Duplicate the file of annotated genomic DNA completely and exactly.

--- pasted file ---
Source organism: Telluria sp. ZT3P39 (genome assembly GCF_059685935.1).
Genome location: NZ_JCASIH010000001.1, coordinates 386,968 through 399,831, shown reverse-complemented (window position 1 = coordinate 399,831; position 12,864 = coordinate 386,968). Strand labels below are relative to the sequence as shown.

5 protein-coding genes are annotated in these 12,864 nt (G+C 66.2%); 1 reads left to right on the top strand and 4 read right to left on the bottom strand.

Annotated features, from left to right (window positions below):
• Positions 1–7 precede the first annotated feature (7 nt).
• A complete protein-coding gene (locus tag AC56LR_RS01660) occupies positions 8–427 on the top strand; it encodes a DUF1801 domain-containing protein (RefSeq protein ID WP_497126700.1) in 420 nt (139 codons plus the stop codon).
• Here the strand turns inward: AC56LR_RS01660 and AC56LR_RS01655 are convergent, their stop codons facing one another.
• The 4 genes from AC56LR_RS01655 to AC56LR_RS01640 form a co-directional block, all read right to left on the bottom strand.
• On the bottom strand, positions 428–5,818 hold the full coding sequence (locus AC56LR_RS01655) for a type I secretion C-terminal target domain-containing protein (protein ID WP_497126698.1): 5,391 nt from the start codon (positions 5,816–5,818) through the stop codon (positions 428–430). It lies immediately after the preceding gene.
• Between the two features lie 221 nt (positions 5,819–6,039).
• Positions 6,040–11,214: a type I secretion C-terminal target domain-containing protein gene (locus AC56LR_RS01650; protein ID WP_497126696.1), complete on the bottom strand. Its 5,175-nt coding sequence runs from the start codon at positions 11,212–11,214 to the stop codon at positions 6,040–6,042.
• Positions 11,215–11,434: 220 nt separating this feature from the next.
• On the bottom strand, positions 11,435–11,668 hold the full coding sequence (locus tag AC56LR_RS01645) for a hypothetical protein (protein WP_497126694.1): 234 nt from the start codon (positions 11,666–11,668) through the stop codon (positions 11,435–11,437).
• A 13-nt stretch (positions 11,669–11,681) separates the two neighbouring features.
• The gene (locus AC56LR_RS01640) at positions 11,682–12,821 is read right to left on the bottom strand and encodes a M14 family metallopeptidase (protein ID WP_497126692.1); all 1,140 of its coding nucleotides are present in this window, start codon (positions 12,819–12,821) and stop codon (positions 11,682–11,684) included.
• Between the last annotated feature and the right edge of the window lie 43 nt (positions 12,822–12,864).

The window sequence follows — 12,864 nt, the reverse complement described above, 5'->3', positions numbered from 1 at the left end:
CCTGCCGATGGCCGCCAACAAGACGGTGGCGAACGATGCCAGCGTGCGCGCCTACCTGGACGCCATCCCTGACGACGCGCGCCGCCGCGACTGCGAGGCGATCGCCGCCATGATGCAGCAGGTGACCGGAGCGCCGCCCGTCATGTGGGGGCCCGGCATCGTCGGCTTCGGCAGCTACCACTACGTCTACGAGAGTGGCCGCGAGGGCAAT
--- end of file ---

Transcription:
Source organism: Telluria sp. ZT3P39 (genome assembly GCF_059685935.1).
Genome location: NZ_JCASIH010000001.1, coordinates 386,968 through 399,831, shown reverse-complemented (window position 1 = coordinate 399,831; position 12,864 = coordinate 386,968). Strand labels below are relative to the sequence as shown.

5 protein-coding genes are annotated in these 12,864 nt (G+C 66.2%); 1 reads left to right on the top strand and 4 read right to left on the bottom strand.

Annotated features, from left to right (window positions below):
• Positions 1–7 precede the first annotated feature (7 nt).
• A complete protein-coding gene (locus tag AC56LR_RS01660) occupies positions 8–427 on the top strand; it encodes a DUF1801 domain-containing protein (RefSeq protein ID WP_497126700.1) in 420 nt (139 codons plus the stop codon).
• Here the strand turns inward: AC56LR_RS01660 and AC56LR_RS01655 are convergent, their stop codons facing one another.
• The 4 genes from AC56LR_RS01655 to AC56LR_RS01640 form a co-directional block, all read right to left on the bottom strand.
• On the bottom strand, positions 428–5,818 hold the full coding sequence (locus AC56LR_RS01655) for a type I secretion C-terminal target domain-containing protein (protein ID WP_497126698.1): 5,391 nt from the start codon (positions 5,816–5,818) through the stop codon (positions 428–430). It lies immediately after the preceding gene.
• Between the two features lie 221 nt (positions 5,819–6,039).
• Positions 6,040–11,214: a type I secretion C-terminal target domain-containing protein gene (locus AC56LR_RS01650; protein ID WP_497126696.1), complete on the bottom strand. Its 5,175-nt coding sequence runs from the start codon at positions 11,212–11,214 to the stop codon at positions 6,040–6,042.
• Positions 11,215–11,434: 220 nt separating this feature from the next.
• On the bottom strand, positions 11,435–11,668 hold the full coding sequence (locus tag AC56LR_RS01645) for a hypothetical protein (protein WP_497126694.1): 234 nt from the start codon (positions 11,666–11,668) through the stop codon (positions 11,435–11,437).
• A 13-nt stretch (positions 11,669–11,681) separates the two neighbouring features.
• The gene (locus AC56LR_RS01640) at positions 11,682–12,821 is read right to left on the bottom strand and encodes a M14 family metallopeptidase (protein ID WP_497126692.1); all 1,140 of its coding nucleotides are present in this window, start codon (positions 12,819–12,821) and stop codon (positions 11,682–11,684) included.
• Between the last annotated feature and the right edge of the window lie 43 nt (positions 12,822–12,864).

The window sequence follows — 12,864 nt, the reverse complement described above, 5'->3', positions numbered from 1 at the left end:
CCTGCCGATGGCCGCCAACAAGACGGTGGCGAACGATGCCAGCGTGCGCGCCTACCTGGACGCCATCCCTGACGACGCGCGCCGCCGCGACTGCGAGGCGATCGCCGCCATGATGCAGCAGGTGACCGGAGCGCCGCCCGTCATGTGGGGGCCCGGCATCGTCGGCTTCGGCAGCTACCACTACGTCTACGAGAGTGGCCGCGAGGGCAAT